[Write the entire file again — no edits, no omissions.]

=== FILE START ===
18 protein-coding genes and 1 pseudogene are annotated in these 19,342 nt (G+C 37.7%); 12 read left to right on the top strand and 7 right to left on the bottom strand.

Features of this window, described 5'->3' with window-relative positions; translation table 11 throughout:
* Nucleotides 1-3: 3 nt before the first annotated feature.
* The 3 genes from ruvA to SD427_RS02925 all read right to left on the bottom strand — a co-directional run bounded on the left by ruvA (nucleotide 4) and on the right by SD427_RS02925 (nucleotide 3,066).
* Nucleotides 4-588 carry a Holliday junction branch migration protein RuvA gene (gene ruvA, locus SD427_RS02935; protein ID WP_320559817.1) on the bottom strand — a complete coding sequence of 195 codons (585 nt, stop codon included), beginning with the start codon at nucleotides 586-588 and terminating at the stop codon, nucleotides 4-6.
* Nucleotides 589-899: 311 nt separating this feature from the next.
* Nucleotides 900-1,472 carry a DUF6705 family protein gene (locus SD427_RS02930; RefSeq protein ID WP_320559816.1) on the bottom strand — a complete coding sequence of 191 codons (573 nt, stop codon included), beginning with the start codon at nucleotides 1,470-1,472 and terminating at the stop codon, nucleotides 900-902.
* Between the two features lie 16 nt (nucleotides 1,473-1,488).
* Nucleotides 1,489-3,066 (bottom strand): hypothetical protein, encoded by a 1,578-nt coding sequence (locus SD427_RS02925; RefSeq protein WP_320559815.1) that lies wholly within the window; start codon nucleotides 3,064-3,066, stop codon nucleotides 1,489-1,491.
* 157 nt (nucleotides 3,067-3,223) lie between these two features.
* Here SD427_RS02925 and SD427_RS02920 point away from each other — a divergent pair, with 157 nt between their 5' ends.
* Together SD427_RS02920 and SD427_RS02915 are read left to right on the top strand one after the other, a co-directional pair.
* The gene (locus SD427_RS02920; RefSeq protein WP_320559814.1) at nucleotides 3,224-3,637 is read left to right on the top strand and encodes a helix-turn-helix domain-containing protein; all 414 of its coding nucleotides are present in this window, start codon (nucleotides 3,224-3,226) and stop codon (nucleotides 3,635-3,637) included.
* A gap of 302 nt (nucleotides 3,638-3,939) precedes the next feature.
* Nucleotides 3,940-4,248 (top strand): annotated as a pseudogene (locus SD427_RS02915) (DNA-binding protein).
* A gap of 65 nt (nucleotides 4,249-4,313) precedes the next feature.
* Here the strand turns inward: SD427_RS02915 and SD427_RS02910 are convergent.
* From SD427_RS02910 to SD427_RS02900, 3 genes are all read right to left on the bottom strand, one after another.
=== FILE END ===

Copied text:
18 protein-coding genes and 1 pseudogene are annotated in these 19,342 nt (G+C 37.7%); 12 read left to right on the top strand and 7 right to left on the bottom strand.

Features of this window, described 5'->3' with window-relative positions; translation table 11 throughout:
* Nucleotides 1-3: 3 nt before the first annotated feature.
* The 3 genes from ruvA to SD427_RS02925 all read right to left on the bottom strand — a co-directional run bounded on the left by ruvA (nucleotide 4) and on the right by SD427_RS02925 (nucleotide 3,066).
* Nucleotides 4-588 carry a Holliday junction branch migration protein RuvA gene (gene ruvA, locus SD427_RS02935; protein ID WP_320559817.1) on the bottom strand — a complete coding sequence of 195 codons (585 nt, stop codon included), beginning with the start codon at nucleotides 586-588 and terminating at the stop codon, nucleotides 4-6.
* Nucleotides 589-899: 311 nt separating this feature from the next.
* Nucleotides 900-1,472 carry a DUF6705 family protein gene (locus SD427_RS02930; RefSeq protein ID WP_320559816.1) on the bottom strand — a complete coding sequence of 191 codons (573 nt, stop codon included), beginning with the start codon at nucleotides 1,470-1,472 and terminating at the stop codon, nucleotides 900-902.
* Between the two features lie 16 nt (nucleotides 1,473-1,488).
* Nucleotides 1,489-3,066 (bottom strand): hypothetical protein, encoded by a 1,578-nt coding sequence (locus SD427_RS02925; RefSeq protein WP_320559815.1) that lies wholly within the window; start codon nucleotides 3,064-3,066, stop codon nucleotides 1,489-1,491.
* 157 nt (nucleotides 3,067-3,223) lie between these two features.
* Here SD427_RS02925 and SD427_RS02920 point away from each other — a divergent pair, with 157 nt between their 5' ends.
* Together SD427_RS02920 and SD427_RS02915 are read left to right on the top strand one after the other, a co-directional pair.
* The gene (locus SD427_RS02920; RefSeq protein WP_320559814.1) at nucleotides 3,224-3,637 is read left to right on the top strand and encodes a helix-turn-helix domain-containing protein; all 414 of its coding nucleotides are present in this window, start codon (nucleotides 3,224-3,226) and stop codon (nucleotides 3,635-3,637) included.
* A gap of 302 nt (nucleotides 3,638-3,939) precedes the next feature.
* Nucleotides 3,940-4,248 (top strand): annotated as a pseudogene (locus SD427_RS02915) (DNA-binding protein).
* A gap of 65 nt (nucleotides 4,249-4,313) precedes the next feature.
* Here the strand turns inward: SD427_RS02915 and SD427_RS02910 are convergent.
* From SD427_RS02910 to SD427_RS02900, 3 genes are all read right to left on the bottom strand, one after another.